The following example demonstrates how to conduct such a merge in the R programming language.

For this example, we first have to create two new data frames:

data_7 <- data.frame(ID = 101:106,                                        # Create first data frame
                     x1 = letters[1:6],
                     x2 = letters[6:1])
data_7                                                                    # Print first data frame

 

table 7 data frame programming language

 

data_8 <- data.frame(ID = 104:108,                                        # Create second data frame
                     y1 = 1:5,
                     y2 = 5:1,
                     y3 = 5)
data_8                                                                    # Print second data frame

 

table 8 data frame programming language

 

Our two example data frames are shown in Tables 7 and 8. As you can see, both of these data frames contain an ID column, but different other variables (i.e. x1 and x2 in the first data frame and y1, y2, and y3 in the second data frame).

If we want to merge these data into a single data set, we can use the merge function as shown below:

data_9 <- merge(x = data_7,                                               # Merge two data frames
                y = data_8,
                by = "ID",
                all = TRUE)
data_9                                                                    # Print merged data frame

 

table 9 data frame programming language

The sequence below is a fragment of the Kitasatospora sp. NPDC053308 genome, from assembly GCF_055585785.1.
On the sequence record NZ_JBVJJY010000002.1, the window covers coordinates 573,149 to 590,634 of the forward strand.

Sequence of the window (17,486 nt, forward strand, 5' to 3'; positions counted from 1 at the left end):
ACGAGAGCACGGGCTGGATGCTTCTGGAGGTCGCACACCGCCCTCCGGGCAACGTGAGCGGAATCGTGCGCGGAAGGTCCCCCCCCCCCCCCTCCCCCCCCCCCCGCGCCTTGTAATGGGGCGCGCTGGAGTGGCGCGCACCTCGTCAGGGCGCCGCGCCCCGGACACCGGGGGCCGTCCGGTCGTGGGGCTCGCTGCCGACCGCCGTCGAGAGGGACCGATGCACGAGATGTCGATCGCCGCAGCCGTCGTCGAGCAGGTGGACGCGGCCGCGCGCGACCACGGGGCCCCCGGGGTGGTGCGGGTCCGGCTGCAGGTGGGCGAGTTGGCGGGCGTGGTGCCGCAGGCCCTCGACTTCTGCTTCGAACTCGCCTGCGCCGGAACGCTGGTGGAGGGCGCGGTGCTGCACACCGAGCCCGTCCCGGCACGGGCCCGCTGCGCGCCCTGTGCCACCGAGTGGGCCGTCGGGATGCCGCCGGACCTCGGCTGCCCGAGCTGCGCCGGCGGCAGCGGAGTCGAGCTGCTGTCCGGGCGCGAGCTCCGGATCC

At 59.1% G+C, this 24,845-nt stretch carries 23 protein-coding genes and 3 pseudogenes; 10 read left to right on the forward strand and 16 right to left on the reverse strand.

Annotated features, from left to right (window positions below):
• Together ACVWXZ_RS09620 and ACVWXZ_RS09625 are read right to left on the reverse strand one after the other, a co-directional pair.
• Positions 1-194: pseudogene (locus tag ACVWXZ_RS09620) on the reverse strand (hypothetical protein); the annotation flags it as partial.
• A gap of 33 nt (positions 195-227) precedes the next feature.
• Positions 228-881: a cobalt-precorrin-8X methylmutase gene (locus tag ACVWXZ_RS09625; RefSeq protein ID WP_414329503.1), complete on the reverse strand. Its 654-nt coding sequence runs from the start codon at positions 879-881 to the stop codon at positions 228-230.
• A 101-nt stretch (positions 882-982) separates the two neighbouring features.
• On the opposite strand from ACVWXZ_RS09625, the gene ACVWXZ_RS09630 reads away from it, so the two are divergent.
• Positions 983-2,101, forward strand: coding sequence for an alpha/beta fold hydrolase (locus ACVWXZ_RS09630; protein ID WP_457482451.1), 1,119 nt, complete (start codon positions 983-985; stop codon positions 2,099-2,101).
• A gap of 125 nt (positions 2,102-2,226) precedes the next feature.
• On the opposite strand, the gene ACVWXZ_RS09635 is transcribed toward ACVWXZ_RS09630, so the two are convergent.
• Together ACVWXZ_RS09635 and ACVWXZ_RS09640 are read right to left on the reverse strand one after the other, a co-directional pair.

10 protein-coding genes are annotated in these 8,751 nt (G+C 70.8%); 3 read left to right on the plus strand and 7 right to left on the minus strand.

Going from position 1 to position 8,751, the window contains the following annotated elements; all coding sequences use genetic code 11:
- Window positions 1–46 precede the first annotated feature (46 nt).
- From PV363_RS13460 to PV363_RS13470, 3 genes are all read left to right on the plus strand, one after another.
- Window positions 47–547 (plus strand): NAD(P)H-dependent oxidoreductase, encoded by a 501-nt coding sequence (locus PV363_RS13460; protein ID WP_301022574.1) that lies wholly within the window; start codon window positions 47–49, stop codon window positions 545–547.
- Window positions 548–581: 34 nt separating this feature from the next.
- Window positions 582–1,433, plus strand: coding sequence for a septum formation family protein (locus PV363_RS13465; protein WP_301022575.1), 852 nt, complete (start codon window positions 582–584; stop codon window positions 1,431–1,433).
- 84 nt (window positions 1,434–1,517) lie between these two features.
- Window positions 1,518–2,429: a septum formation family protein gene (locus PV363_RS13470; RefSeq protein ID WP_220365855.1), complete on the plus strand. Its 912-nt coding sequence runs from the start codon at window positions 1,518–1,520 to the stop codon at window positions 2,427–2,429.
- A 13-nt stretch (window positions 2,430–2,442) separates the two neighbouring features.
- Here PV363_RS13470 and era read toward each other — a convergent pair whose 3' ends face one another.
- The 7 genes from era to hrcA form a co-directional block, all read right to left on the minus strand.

As shown in Table 9, the previous R syntax has created a union between our two input data frames.

Note that the previous R code has performed a full outer join, i.e. all rows of both data frames have been kept, no matter if the ID was existent in both data frames. Please have a look here, in case you want to learn more about different types of joins.

 

Replace Values in Vectors & Data Frames

In the previous examples I have demonstrated how to add or remove entire columns and rows. This section, in contrast, shows how to replace only specific data cells in a data object.

In the code snippet below, I illustrate how to exchange a certain value in a vector object by a new value.

To be more specific, the R code below first duplicates our example vector vec_1 in a new vector object called vec_5. Then, we use a logical condition to replace each occurrence of the value 1 by the value 99. Finally, we print the new vector to the RStudio console:

vec_5 <- vec_1                                                            # Create duplicate of vector
vec_5[vec_5 == 1] <- 99                                                   # Replace certain value in vector
vec_5                                                                     # Print updated vector
# [1] 99 99  5  3 99  5

Similar to the previous code snippet, we can also replace particular elements in a data frame.

The R syntax below shows how to substitute each appearance of the character “y” by the character string “new”:

data_10 <- data_1                                                         # Create duplicate of data frame
data_10$x2[data_10$x2 == "y"] <- "new"                                    # Replace values in column
data_10                                                                   # Print updated data frame

 

table 10 data frame programming language

 

The output of the previous syntax is revealed in Table 10 – A new data frame where “y” was set to “new”.

 

Export & Import Data Sets

We have created many different data frames in this tutorial. To make these data frames accessible outside of R, we might want to export them to an external file on our computer.